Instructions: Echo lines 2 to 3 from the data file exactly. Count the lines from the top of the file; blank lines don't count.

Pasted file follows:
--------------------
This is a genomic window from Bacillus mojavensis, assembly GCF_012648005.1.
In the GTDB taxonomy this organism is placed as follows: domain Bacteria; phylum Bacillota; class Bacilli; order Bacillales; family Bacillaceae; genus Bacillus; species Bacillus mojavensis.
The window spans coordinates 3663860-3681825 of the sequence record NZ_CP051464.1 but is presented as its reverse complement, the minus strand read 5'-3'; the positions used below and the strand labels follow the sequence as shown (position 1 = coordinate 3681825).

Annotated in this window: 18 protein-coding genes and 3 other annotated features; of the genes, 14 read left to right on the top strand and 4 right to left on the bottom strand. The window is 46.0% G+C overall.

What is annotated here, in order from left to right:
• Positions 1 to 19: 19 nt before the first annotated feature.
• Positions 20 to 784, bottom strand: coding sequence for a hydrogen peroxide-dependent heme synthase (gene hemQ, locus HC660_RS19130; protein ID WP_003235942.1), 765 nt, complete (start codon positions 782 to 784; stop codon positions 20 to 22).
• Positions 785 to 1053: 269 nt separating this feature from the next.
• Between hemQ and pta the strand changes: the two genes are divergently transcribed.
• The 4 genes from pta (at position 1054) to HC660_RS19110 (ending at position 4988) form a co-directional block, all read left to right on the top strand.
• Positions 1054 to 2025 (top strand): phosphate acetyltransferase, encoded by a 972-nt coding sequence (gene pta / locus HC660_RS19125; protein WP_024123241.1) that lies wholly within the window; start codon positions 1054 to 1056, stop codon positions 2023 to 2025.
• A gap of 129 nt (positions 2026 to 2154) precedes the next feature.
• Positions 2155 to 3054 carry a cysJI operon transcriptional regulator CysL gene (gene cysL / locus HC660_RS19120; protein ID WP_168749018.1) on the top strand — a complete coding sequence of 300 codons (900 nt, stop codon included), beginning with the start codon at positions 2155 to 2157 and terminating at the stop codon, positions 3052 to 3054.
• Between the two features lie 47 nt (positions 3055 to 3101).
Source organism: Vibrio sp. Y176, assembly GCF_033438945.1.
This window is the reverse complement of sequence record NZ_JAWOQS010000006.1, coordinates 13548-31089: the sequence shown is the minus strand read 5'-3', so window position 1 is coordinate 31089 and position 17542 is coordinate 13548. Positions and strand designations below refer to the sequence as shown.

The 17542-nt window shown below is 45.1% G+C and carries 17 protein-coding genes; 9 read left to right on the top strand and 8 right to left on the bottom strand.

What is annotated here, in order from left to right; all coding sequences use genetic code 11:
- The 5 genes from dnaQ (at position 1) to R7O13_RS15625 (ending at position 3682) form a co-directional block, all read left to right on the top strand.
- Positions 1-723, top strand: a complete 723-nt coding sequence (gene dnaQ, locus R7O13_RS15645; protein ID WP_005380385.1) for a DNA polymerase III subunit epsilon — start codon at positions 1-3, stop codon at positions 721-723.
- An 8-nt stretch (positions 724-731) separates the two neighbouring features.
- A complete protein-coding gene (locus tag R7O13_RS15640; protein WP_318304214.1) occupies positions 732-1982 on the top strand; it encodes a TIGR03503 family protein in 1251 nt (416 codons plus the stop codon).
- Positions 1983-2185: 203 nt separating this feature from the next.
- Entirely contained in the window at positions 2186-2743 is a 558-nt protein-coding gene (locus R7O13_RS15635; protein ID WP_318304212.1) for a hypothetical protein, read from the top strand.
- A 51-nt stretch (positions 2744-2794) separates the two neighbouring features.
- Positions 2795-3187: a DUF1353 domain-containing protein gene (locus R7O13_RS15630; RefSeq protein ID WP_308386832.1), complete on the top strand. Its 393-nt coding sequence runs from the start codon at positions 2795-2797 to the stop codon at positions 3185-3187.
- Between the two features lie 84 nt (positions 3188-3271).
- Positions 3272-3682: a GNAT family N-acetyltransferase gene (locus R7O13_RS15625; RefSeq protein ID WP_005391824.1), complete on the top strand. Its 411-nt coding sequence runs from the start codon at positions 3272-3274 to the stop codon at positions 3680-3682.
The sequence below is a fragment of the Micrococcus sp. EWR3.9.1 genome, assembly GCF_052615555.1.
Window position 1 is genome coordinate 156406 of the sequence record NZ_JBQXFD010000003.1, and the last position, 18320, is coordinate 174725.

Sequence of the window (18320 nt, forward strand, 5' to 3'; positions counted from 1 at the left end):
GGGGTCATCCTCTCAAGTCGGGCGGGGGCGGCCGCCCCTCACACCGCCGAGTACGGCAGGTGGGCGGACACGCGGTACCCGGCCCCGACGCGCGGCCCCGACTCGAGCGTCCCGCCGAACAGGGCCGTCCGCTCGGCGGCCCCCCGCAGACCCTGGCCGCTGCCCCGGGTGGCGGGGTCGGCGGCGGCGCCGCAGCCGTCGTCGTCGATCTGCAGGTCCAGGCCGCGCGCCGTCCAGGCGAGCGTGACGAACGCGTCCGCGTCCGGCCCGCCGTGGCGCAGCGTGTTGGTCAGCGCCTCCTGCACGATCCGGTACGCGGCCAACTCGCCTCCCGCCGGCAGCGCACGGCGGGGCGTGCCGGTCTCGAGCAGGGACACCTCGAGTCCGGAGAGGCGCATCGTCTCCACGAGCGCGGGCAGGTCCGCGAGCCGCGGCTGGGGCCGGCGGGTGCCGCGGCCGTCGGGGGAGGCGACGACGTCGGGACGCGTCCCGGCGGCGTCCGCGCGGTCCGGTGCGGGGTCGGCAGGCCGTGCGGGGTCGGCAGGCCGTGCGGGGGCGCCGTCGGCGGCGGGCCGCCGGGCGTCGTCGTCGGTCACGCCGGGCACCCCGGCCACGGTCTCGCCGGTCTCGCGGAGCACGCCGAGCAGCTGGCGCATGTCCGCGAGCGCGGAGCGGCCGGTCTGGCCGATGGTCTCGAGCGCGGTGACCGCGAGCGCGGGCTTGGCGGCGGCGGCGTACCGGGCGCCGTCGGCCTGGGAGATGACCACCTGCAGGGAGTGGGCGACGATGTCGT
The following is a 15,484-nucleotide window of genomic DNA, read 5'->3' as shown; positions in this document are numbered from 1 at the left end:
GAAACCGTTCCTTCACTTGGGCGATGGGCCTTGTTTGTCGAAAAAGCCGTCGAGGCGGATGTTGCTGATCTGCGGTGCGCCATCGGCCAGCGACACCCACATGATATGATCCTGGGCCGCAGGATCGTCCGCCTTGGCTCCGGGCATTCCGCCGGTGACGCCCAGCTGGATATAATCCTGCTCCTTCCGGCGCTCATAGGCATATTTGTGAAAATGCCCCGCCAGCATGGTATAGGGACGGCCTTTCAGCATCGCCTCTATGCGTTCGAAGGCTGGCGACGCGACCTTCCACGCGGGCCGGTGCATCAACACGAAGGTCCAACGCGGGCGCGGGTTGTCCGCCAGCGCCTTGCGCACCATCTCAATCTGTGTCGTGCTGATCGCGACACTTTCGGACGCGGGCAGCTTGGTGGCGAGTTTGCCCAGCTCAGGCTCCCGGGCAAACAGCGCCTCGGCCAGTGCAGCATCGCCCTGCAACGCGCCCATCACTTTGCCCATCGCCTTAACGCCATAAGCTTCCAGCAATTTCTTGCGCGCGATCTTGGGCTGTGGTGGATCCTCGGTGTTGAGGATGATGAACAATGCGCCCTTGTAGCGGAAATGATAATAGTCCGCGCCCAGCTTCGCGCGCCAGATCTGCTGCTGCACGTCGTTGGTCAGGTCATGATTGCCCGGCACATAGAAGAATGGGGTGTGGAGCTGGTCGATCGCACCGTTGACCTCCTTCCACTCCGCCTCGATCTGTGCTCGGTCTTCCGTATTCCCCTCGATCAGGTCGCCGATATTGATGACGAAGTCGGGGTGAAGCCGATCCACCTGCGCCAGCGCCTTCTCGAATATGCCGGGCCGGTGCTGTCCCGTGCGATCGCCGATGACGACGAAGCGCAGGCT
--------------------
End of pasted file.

In the GTDB taxonomy this organism is placed as follows: domain Bacteria; phylum Bacillota; class Bacilli; order Bacillales; family Bacillaceae; genus Bacillus; species Bacillus mojavensis.
The window spans coordinates 3663860-3681825 of the sequence record NZ_CP051464.1 but is presented as its reverse complement, the minus strand read 5'-3'; the positions used below and the strand labels follow the sequence as shown (position 1 = coordinate 3681825).